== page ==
This Serengeti itinerary will immerse you in nature's greatest drama. The great migration cycle starts in January to March, and more than a million wildebeest will congregate and calve. The abundance of defenseless young attracts tens of thousands of predators and no other time or place in Africa can reveal as many hunting scenes. This 10-day great migration safari showcases the wild at its most raw and vehement and takes you off road among the thrills and emotion of a complete predatory cycle.
Ngorongoro Crater – Gazing Into A Surreal World
So much of Tanzania doesn't appear real. The country blurs definitions of fiction, its natural spectacles unlike anything seen elsewhere in Africa. Ngorongoro is an exquisite example, a staggering volcanic caldera that's evolved into a haven for a huge diversity of big mammals. After landing at Kilimanjaro International Airport, you will transfer onto a light aircraft for a short flight into the Ngorongoro Conversation Area. The caldera spills out beneath the wingtips, and the panoramas can be astonishing as you come into land. Your lodge is one of a small handful that is perched on the crater rim, offering compelling views from your private verandah. In part, it's how you would imagine a volcanic caldera: rugged, dramatic, expansive. But then a massive elephant bull wanders past the lodge, and you realize this is a caldera like no other. So rest and relax, you'll be following the elephants onto the caldera floor tomorrow.
Ngorongoro Crater – Big Five Safari in the Ngorongoro World Heritage Site
Descend along the near-precipitous slopes to bounce down towards the mystical floor of Ngorongoro. First impressions seem to come all at once; huge tusks emerge from the trees, elephant bulls roam with an empty air of melancholy. Wildebeest gallop on the grassland, the dust spirals soar over large zebra herds. Hyenas ramble around, always on the move, looking for an opportunity as a lion pride lounges beside a pink lake, the male's mane flows beside the flocks of flamingos. Six different habitats squeeze into the caldera; each provides a haven for its own collection of mammals. Buffalos graze, leopards lurk on the slopes, hippos lounge in the lake, and you quickly tick off dozens of species from your safari list.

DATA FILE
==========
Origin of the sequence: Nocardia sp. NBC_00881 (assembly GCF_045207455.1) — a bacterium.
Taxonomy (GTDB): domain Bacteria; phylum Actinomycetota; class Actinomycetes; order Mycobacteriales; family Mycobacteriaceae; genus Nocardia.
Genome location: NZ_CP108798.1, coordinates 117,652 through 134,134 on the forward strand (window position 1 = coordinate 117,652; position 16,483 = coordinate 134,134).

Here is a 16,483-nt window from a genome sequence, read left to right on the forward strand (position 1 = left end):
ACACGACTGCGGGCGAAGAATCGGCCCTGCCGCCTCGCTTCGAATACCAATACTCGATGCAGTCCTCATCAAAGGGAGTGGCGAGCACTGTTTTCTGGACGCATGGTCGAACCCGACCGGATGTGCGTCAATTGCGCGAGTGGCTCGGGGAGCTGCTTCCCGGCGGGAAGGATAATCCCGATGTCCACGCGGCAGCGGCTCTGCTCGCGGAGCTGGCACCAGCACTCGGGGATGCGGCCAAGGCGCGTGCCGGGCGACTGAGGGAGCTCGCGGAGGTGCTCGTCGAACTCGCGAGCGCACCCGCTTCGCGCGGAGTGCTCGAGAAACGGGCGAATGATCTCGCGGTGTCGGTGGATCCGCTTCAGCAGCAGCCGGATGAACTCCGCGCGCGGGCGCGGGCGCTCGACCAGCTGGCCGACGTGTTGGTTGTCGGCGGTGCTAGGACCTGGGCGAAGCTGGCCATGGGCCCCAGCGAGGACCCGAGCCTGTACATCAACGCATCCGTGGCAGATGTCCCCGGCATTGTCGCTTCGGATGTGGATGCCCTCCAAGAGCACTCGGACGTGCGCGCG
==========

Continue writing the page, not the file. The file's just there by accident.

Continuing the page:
On the caldera floor, it's hard to know which way to look first. With one sweeping 360-degree panorama it's possible to make out all the caldera walls – this is not a big place. Look one way and wildebeest are rutting, gaze the other for buffalo and elephant, turn around and there's a lion pride, then feel your heart jump as a pair of critically endangered black rhino scamper across the grass. There are less than 1,000 of these shy creatures left in the wild; follow them to admire their grace, and bask in the exclusivity of the sighting. Other than giraffe – their legs are too long for the steep caldera slopes – Ngorongoro is home to all the big mammals of Africa. Spend six hours on the floor and stop for a picnic that overlooks the hippos to immerse yourself in one of Africa's most surreal destinations. There are no fences around here, so back up at the lodge, you're still likely to encounter wildlife throughout the rest of the day.
Ndutu (Serengeti) – First Impressions of Great Migration Hunting Scenes
Journey into the Serengeti and descend into a dreamy panorama of grassland. The plains seem to stretch for eternity as a patchwork of green and black tumble beyond the horizon. Get closer, and the black dots take shape as hundreds of thousands of wildebeest graze on the endless plains. They are everywhere, and soon you are surrounded. The volcanic, nutrient-rich grass is like a superfood and the herds are gouging themselves. Stronger males gallop to showcase their strength and willingness to run. But the females aren't interested as fear sweeps across their faces, ears, and eyes on alert as they seek to protect their young. And what an abundance of young! Calves are everywhere, barely big enough to support their own weight and tentatively herded so that they are protected within the interior of a herd.